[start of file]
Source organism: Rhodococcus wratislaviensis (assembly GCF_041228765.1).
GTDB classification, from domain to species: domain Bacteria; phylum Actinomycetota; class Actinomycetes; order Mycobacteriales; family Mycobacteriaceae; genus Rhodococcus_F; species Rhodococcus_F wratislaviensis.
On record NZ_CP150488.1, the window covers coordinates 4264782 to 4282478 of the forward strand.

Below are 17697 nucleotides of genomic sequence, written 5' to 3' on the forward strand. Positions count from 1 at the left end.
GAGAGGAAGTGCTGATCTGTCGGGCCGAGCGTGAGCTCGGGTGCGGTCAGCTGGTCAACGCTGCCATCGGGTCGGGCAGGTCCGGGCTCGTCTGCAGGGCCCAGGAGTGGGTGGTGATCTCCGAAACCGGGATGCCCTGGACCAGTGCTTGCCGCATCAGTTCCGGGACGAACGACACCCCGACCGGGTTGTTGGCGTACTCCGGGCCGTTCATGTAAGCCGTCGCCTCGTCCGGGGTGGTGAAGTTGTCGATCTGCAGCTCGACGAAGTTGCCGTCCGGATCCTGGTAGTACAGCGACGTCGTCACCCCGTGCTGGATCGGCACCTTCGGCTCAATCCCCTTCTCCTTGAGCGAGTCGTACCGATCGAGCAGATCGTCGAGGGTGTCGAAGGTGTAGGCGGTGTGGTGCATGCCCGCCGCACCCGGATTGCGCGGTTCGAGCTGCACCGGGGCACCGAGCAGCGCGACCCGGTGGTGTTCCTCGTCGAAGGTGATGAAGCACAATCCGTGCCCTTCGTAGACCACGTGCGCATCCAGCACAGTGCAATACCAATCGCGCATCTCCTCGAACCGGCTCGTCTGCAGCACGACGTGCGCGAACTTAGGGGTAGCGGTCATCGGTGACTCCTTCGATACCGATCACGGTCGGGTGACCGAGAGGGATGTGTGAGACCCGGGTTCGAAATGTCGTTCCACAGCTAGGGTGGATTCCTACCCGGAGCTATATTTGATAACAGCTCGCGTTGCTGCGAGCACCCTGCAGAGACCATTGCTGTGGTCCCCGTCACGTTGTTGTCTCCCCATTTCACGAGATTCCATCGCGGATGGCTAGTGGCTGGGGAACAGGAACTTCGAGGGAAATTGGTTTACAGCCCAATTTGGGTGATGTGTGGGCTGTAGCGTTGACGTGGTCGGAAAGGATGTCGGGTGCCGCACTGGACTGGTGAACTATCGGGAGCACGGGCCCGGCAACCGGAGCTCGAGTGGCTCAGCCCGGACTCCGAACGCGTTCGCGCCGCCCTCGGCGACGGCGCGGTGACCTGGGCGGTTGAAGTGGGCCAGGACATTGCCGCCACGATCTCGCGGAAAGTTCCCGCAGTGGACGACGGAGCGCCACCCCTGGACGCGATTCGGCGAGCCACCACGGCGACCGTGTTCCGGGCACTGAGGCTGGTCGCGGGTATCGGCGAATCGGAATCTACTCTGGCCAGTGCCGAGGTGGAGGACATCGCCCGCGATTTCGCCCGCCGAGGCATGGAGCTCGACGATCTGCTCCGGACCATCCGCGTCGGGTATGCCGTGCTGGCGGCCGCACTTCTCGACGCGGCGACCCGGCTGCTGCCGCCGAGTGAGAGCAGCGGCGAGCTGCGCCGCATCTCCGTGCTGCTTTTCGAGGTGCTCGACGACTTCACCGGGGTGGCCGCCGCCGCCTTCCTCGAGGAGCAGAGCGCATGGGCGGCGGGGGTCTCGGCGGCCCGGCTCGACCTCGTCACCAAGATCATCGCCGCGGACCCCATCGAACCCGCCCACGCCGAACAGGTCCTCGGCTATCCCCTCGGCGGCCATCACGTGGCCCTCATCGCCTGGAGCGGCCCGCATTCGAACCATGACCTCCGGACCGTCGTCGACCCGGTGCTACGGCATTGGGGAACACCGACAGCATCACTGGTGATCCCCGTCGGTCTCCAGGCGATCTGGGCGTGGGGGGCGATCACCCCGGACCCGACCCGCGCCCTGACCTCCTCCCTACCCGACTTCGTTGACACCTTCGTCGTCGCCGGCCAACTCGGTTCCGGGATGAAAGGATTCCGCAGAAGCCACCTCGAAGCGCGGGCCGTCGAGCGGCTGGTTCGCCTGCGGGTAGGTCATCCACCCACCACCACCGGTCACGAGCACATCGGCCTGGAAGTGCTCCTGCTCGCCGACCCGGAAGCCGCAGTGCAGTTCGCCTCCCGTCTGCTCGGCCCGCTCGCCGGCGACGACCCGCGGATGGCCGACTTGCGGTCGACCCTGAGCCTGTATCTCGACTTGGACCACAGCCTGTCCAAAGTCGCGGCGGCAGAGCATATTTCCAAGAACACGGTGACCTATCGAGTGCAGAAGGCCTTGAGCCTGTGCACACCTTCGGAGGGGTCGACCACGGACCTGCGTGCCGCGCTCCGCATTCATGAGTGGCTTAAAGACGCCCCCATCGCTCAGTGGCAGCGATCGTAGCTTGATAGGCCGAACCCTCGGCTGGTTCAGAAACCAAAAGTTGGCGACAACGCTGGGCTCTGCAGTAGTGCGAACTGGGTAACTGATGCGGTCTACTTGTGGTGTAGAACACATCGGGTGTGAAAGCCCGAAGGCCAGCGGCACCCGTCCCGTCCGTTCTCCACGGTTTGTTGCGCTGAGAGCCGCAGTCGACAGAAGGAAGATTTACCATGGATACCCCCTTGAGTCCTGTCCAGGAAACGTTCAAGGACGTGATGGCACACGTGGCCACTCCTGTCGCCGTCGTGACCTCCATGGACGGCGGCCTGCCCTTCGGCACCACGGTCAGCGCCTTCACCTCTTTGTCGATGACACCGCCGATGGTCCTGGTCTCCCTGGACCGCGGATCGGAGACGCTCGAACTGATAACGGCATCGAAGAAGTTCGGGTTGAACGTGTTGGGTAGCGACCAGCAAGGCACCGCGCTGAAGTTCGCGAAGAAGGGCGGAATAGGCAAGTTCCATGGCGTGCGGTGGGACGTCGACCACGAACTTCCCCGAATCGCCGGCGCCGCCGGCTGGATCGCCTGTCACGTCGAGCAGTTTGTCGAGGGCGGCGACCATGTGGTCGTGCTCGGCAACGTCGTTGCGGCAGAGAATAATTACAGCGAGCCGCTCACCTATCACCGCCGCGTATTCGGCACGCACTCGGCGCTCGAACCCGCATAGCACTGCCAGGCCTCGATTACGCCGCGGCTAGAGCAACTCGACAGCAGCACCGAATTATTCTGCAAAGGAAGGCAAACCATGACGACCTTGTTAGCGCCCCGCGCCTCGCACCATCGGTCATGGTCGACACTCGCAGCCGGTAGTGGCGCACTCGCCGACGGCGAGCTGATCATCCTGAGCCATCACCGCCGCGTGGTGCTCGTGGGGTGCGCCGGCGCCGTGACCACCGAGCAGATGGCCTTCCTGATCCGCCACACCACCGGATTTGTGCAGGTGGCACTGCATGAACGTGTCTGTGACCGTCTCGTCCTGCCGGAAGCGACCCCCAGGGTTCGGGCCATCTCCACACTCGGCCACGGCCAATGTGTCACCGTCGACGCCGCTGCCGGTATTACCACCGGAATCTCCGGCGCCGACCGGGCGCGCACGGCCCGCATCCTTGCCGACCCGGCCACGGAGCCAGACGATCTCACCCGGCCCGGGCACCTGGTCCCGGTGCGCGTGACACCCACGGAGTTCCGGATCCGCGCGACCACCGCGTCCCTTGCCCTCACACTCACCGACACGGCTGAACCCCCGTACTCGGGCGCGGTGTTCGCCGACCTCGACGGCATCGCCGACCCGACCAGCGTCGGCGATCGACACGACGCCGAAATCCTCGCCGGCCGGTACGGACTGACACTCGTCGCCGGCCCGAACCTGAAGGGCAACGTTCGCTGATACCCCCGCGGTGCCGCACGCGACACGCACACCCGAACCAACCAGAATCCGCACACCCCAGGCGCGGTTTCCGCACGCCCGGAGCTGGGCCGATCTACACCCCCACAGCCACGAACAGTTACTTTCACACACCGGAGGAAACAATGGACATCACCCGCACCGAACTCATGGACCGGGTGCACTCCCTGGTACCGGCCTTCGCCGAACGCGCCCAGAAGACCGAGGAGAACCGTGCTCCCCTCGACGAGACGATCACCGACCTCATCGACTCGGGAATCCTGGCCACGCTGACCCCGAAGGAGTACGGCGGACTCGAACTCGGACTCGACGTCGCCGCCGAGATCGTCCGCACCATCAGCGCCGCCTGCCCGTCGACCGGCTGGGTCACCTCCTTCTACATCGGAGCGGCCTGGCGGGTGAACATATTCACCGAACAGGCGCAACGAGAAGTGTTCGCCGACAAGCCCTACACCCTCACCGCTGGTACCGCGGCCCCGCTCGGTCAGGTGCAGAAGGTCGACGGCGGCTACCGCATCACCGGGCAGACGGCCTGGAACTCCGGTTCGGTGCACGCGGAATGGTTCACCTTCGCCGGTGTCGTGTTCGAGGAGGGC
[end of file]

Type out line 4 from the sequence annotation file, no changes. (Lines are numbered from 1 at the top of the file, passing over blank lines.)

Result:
Below are 17697 nucleotides of genomic sequence, written 5' to 3' on the forward strand. Positions count from 1 at the left end.